Abha Dawesar is the author of three critically acclaimed novels: That Summer in Paris (Nan A. Talese, 2006), Babyji (Anchor Books, 2005), which was recently optioned for film, and Miniplanner (Cleis Press, 2000). Her most recent novel, Family Values, was published by Penguin Books India last year. She is the recipient of the 2006 American Library Association's Stonewall Book Award, a 2005 Lambda Literary Award, and a New York Foundation for the Arts fiction fellowship. She was short-listed for the Prix Médicis Étranger, Prix Femina Étranger, and the Prix Bel Ami in France. Her photography, drawings, and paintings have been exhibited in galleries and museums all over the world. She lives in New York City.
You take photographs, draw, and
paint. Do you consider these other art forms as support for the writing or do
you regard them all as separate endeavors, offering you different creative
outlets as an artist?
The impulse for different art forms comes from different places; they are unique creative outlets that allow for diverse expression. There have been times when I'm working on a novel and have to actually forbid myself from doing art because it would eat too much time. A novel takes stamina and the rewards are delayed; art is appealing because it promises short-term fulfillment, and I'm afraid sometimes that I'll get so involved my writing will grind to a halt.
I do consider myself a writer first—partly because I have always written and also because it is my major activity in terms of the time I consecrate to it. I have memories of writing as early as the time I was eight. Photography came into my life later, in school; painting imposed itself in my twenties and drawing in my thirties. Video came to me eventually as an extension of photography. I sometimes mix these media. I am hoping to realize a project, time permitting, where I would use video along with photography and a lot of text to produce a whimsical but factual autobiography.
As a writer, what's your creative
process like—from the initial inspiration to the revision process?
Each book has gone through a different process. With my most recent novel, Family Values, I knew that the palette of the book would be black, white, and gray rather than color. This was true from the very first pages all the way through until the last revision. With That Summer in Paris my prose was very much under the spell of the French language. I am currently working on a book that is structured like a spider's web (or the worldwide one, there are many similarities). Every short chapter seems to begin anew but adds to the story; the narrative returns again and again to its themes, though with each iteration the theme is changed. With this book, I actually drew the structure at different stages. In the beginning it seemed more like a book in three parts made of three interconnected anthills, but when the real structure was revealed there was a certain simplicity and logic to it that wasn't there with the other forms I had mapped. Sometimes, for me, writing is about making conscious what I already know.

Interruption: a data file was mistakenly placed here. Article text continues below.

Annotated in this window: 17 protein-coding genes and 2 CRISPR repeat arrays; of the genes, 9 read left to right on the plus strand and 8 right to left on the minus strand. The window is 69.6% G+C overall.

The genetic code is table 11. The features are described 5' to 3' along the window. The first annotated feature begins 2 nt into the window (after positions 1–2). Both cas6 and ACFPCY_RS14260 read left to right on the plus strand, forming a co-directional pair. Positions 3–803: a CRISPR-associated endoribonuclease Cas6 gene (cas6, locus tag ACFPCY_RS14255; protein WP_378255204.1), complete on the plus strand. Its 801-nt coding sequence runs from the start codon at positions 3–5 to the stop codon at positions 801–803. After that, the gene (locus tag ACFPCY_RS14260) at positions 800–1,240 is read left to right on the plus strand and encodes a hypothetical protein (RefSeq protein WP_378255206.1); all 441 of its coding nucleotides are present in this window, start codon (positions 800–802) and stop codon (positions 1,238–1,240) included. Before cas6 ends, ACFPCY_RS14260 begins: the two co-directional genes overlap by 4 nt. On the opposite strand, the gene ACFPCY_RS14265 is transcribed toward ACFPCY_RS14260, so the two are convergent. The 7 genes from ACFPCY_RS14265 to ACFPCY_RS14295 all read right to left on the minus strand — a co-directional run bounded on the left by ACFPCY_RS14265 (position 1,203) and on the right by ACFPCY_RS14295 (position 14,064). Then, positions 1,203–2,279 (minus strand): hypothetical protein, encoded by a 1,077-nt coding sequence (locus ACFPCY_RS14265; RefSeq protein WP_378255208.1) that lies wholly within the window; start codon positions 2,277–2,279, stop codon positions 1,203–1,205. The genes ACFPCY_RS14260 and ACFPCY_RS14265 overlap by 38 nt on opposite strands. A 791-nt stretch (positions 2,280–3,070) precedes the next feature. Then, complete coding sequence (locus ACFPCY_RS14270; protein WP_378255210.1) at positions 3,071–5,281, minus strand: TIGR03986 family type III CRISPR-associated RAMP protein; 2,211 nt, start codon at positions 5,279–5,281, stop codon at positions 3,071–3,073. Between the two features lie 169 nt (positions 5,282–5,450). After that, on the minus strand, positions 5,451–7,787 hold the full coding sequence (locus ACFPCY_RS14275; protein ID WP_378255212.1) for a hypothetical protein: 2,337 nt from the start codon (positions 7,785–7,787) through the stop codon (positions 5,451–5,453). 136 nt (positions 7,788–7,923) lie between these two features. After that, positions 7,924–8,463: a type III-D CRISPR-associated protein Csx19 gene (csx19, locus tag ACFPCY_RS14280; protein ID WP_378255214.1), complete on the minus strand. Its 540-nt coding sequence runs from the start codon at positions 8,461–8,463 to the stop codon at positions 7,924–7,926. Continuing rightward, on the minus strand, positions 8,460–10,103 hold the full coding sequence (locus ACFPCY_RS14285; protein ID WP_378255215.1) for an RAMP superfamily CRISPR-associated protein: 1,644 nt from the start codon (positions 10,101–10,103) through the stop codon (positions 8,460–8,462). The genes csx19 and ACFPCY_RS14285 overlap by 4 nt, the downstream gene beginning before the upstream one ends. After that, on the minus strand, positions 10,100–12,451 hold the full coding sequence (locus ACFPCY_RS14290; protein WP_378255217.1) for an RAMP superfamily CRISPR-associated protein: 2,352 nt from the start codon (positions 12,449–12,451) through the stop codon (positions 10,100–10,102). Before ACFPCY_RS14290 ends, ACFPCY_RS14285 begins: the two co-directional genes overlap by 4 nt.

Explain what you mean by describing
Family Values as having a palette of black, white, and gray.
There is very little color in the book for a story that takes place in one of the world's most colorful countries [India]. In its mood as well as its moral ambiance, there are shades of black, white, and gray. While writing the book I internally thought of it very much in black-and-white images; when color appears it is exceptional. In a similar vein it eschews all exoticism: There are no saris and no spices, not even proper names. Detail lies instead in the microscopic description of sounds and odors, in human things related to our flesh that are universal.
How does your photography play into
your creative process as a writer?
In my first novel, Miniplanner, set in New York City, the speed of the narrative is akin to a hasty taxi ride; when a cab is in motion, some images take on a certain stillness and crystallize as photographs, while others escape memory. The novel was imagined in this vein with some of the more important scenes having an almost photographic quality.
In That Summer in Paris photography became my major source of note taking. I photographed almost every corner that happens to come up in the narrative of my novel and used the photographs to evoke the place for me while I was writing. Instead of keeping notes by hand, I kept a visual journal. Using a notebook as an aid to the novel means that the experience has already been filtered at first through verbal consciousness. I found that maintaining a photo journal meant preserving the scene fresh for my novel. I, the person, didn't come in to verbalize, interpret, and intellectualize the scene—something that happens by default while writing. Instead, the novelist, while writing the narrative, saw the photos and was able to go back directly, perceptually, into the experience, which is to say, access the experience through the characters.
Photography is the only art form in which I have some training. I've not trained in the other visual arts or even creative writing. I started working a camera and developing my pictures while I was in school in India and my own memory works in still images and photos. When I evoke India, as I did in Babyji or Family Values, it's always this mental album that rolls in my head—still photographs in either black and white or color that capture street corners, faces, moments. My mind's eye plays less like a movie than a series of still images. The narrative of the novel provides the motion, the emotions, and the dialogue.
Five Photographers Dawesar Recommends